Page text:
Research is by nature collaborative. Whether working in individual labs on specific problems or in larger groups analyzing 'omics' data sets, most researchers seek to synthesize and compare their output with that of other related work. And yet such comparisons are often relatively qualitative and anecdotal. Meta-analysis, a statistical approach that combines independent studies testing the same hypothesis and that can determine whether a result holds across that larger sample, is not widespread across basic research.

In the clinical world, meta-analysis is common. Such analysis may combine studies on whether a drug affects a particular condition, for example, or studies investigating the influence of dietary habits on health. Organizations like Cochrane and the Medical Letter are dedicated to conducting meta-analyses or critical, unbiased reviews of medical evidence to help doctors, patients and others make informed decisions about health guidelines and care.

This prevalence in clinical research is in many ways not surprising: clinical studies typically have a few, relatively simple endpoints or measures and, unlike exploratory basic research, are more likely to adhere to a standard study design. As such they are much more conducive to meta-analytic synthesis.

To be sure, there are areas in basic biology where meta-analysis is far from a foreign concept. Genome-wide association studies (GWAS) determine statistical correlations between genomic markers and traits or diseases; combining data from many studies increases the power to detect weak effects and permits the robustness of associations to be assessed across multiple cohorts. Meta-GWA studies, for instance, have identified many more markers for Crohn's disease than individual studies have. Researchers in metagenomics are also making increasing use of the approach, either to compare samples across studies or to test the robustness of a single set of conclusions. These examples illustrate a feature of meta-analysis: it is valuable when additional statistical power is needed to overcome small effect sizes or sample sizes.

In most basic research, scientists may well be able to collect enough data within their own labs to detect the effect they are studying, reducing the need for this type of synthetic, cross-study effort. But in the face of contradictory conclusions or when results cannot be reproduced, neither of which is a rare scenario, meta-analysis could help resolve the conflict, identify and correct for confounders, or point to the fact that the biology is more complex than initially thought.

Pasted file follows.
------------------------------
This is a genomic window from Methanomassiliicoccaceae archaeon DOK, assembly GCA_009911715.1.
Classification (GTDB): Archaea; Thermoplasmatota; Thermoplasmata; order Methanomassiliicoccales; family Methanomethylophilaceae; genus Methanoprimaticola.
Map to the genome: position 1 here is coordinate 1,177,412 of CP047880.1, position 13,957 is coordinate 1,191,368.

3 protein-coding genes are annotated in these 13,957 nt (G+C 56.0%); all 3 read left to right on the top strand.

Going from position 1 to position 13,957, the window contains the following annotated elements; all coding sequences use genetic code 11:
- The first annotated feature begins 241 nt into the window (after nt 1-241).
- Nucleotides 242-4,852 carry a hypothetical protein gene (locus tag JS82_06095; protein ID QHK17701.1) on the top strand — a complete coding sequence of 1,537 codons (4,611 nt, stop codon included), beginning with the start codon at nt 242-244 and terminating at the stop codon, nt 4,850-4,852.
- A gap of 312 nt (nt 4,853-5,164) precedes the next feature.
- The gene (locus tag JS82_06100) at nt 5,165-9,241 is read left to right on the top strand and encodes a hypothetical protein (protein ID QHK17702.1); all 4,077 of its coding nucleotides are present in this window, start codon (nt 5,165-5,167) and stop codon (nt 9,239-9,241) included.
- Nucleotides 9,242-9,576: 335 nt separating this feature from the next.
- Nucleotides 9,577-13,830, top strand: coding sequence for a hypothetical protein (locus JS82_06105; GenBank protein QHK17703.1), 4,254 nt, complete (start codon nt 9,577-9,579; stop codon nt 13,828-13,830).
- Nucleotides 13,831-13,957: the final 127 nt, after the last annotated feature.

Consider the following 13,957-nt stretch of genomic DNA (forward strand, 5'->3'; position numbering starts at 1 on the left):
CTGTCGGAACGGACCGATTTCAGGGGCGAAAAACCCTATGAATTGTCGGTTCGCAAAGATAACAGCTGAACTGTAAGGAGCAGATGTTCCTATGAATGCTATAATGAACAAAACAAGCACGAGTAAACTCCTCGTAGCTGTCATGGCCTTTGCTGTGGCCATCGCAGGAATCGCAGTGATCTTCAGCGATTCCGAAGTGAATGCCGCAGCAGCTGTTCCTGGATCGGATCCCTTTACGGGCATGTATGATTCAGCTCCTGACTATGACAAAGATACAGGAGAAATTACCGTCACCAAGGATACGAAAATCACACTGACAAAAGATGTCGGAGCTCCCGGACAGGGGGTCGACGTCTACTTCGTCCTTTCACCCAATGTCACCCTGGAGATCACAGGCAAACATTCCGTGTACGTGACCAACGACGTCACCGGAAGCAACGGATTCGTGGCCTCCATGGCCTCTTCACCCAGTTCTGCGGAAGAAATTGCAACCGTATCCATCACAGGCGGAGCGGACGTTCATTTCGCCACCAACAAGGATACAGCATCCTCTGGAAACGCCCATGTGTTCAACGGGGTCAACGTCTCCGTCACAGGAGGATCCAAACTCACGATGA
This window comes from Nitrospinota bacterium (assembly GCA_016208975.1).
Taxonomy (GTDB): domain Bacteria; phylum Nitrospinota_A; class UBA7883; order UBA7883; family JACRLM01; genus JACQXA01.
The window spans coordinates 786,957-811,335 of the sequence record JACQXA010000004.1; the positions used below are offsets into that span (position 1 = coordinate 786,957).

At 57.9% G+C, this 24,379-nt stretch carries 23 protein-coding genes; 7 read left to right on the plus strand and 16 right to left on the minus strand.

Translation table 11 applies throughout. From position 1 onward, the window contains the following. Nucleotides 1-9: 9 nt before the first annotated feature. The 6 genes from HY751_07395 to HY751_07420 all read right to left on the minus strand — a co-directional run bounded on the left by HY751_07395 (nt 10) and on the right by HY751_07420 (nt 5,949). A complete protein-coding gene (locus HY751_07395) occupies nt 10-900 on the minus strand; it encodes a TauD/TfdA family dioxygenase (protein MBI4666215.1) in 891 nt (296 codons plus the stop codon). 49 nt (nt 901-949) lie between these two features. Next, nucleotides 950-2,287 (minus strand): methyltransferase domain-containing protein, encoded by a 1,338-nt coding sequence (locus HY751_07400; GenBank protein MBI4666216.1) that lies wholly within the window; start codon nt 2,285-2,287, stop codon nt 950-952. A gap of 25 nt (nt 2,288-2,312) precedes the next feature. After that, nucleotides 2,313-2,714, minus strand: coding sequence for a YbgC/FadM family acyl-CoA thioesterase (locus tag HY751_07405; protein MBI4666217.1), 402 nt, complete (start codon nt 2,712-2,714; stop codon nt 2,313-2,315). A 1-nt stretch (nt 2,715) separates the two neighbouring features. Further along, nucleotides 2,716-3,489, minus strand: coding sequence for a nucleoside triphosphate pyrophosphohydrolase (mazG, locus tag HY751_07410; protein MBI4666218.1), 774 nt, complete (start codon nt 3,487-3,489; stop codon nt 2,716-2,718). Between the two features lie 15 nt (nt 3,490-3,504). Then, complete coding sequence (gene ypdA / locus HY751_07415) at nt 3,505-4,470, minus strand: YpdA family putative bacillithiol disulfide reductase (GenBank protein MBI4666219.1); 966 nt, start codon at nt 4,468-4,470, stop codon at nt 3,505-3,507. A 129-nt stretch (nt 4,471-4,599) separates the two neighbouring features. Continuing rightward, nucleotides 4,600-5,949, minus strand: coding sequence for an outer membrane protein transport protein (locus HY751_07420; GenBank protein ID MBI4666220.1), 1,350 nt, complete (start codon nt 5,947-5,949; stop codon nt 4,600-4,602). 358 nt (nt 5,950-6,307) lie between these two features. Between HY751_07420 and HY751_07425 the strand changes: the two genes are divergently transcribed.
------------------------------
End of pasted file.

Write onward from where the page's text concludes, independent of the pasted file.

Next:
Meta-analysis of mouse behavioral phenotyping, for instance, has been proposed as the basis for modeling genotype–laboratory interactions and for setting thresholds to identify phenotypes that should be more readily replicated across laboratories. In separate work, meta-analysis of studies spanning more than a decade was used to resolve contradictory reports on brain regions involved in short term memory in the fruitfly. Similarly, in metagenomics, meta-analysis of the composition of the human fecal microbiome in lean and obese people found no evidence for an 'obesity-associated' microbiome, as had been reported in some (but not all) previous studies; instead it found that interstudy variability was larger than the difference between lean and obese hosts. In yet another example, an analysis of the electrophysiological properties of neurons measured in multiple studies identified experimental factors (animal age and electrode type, among others) as a source of variability; correcting for these rendered the data more reproducible across labs.

Reproducibility also stands only to gain from the increased attention to transparent reporting of methods and experimental metadata that is needed for this approach. Effective meta-analysis requires that data be accessible in a suitable format, well annotated, and comparable in a way that is biologically meaningful. To determine whether the last criterion is met, researchers must be able to assess the details of the underlying experiments: the studies to be combined must use methods that are measuring comparable parameters; the samples and how they were processed should be compatible, given the biological question being asked. Any filtering or bioinformatic data processing must be assessed for its potential to bias the results, in which case appropriate normalization is needed. And finally, any criteria or bias in data selection must be stated.

Although the notion of combining similar experiments may seem simple, meta-analysis is far from trivial; to do it properly one needs both the statistical and the biological chops. It does not fit as naturally with all basic research as it does with the clinical. But it would be no mistake to more frequently consider this approach to help make better sense of the vast body of complex and sometimes contradictory evidence supporting our understanding of biological systems.